Governance: Regulatory and compliance policies varies from region to region. OPS should be able to push the respective policies to the affected regions just in one touch. A unified control plane helps in simplifying this process too.

Security: Though MultiCloud provides the benefits of flexibility, scalability and elasticity, it presents significant security challenges while consuming resources from multiple clouds. Ensure proper configuration management, security policies, automation, dashboards and auditability to achieve better security.

Configurations: While making tons of continuous changes every day, any misconfiguration need to be detected and corrected immediately. Ensure that you have the right configuration compliance. Even a single small misconfiguration can lead to security breaches.

Orchestration: Adopting to the new method of operating in a MultiCloud environment could be challenging. It is becoming hard to find suitable trained and skilled resources to manage MultiCloud environments. In this scenario, it becomes extremely important to develop and implement proper MultiCloud orchestration and automation for reducing security risks and enforcing compliance.

DevOps Processes: It is critical to have well designed DevOps (CI/CD) pipeline for a successful and secure MultiCloud strategy. A more traditional, manual process of DevOps is not going to work in MultiCloud environments and has inherent risks. Make sure the tools selected for MultiCloud management have automated DevOps processes in built.


Though MultiCloud sounds like a perfect solution, there are few potential issues that may pop up when integrating with multiple cloud providers.

Complexity: Cloud itself is complex and hard to setup. MultiCloud adds more complexity and it takes a lot of time and effort to set it right. Steep learning curve is involved to configure and to manage MultiCloud resources, which can be challenging.

Lack of Resources: Skilled experienced professionals proficient with multiple cloud technologies and expertise are very few. It is hard to find skilled developers, security engineers, etc. to configure and manage MultiCloud platforms.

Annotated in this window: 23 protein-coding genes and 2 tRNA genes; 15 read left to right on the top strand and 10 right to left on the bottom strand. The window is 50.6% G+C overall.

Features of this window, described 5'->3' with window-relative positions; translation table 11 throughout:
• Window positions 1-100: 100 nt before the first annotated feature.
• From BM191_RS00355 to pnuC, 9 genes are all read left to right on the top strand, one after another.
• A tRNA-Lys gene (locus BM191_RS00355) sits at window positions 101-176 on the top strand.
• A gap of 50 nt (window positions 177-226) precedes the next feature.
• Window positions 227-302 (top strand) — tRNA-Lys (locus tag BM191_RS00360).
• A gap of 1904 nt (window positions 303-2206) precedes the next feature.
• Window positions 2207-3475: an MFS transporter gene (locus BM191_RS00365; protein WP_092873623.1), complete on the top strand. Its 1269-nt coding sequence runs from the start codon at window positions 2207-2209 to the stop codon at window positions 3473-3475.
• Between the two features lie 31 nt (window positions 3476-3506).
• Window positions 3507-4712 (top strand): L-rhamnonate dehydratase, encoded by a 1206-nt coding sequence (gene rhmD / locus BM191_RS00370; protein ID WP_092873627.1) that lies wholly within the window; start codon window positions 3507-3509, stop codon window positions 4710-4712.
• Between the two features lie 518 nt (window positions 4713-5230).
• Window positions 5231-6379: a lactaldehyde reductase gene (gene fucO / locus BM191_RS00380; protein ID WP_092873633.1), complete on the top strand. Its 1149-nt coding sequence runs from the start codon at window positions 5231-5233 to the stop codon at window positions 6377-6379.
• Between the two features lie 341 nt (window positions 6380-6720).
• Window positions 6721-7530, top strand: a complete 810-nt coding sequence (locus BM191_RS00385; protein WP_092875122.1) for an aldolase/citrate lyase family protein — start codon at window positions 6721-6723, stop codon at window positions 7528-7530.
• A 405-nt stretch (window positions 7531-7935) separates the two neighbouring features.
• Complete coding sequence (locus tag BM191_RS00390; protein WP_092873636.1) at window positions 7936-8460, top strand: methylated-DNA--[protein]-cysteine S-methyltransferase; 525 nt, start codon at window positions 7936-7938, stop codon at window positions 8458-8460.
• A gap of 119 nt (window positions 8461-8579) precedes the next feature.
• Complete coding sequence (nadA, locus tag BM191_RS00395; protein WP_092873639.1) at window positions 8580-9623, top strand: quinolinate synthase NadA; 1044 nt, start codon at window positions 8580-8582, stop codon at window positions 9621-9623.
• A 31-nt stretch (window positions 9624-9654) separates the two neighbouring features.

Cost Planning: Distributing workloads across different cloud providers can be cost effective. But understanding the different pricing structure, tracking the expenses and monitoring can be challenging as the prices keep varying.

User Errors: According to Gartner, the reasons for most of the security failures in cloud environments are due to the lack of knowledge and the user errors during configuration of the environment. In a Multi-Cloud environment, large number of configuration options to setup, can increase the likelihood of user errors.

Right Tools:  Choosing the right tools can make MultiCloud management effective. Having wide range of tools available in the market from different providers, it can be difficult to choose the right one meeting the organizational requirements.

Security: Implementation in MulitCloud is not done correctly, there can be more chances for security issues. It will be hard to synchronize security policies across vendors, to provide required visibility, and monitoring capabilities in a MultiCloud environment.


A rightly implemented MultiCloud environment will provide many advantages to a growing enterprise, like flexibility, scalability, elasticity, availability, better user experience, high levels of security and compliance. Selection of good MultiCloud tools with built in features to support the architecture is the key to a successful MultiCloud implementation.

Find below some of the best practices that may help to improve security of multi-cloud deployments significantly.

• Synchronize policies and settings across operators
• Use different individual security policies for different workloads
• Automate to reduce the human errors and the associated risks
• Choose the right tools for MultiCloud management
• Use dashboards & monitoring to review logs, performance and generate alerts
• Maintain compliance across different platforms using best available tools
• Integrate with a single point of control plane to manage platforms, application and data
• Minimise security solutions what do not integrate well

About The Author

Dr. Anil Kumar

VP Engineering
Founder | Architect | Consultant | Mentor | Advisor | Faculty

Solution Architect & IT Consultant with more than 25 yrs of IT Experience. Served in various roles, with both national and international institutions. Expertise in working with both legacy and advanced technology stacks and business domains.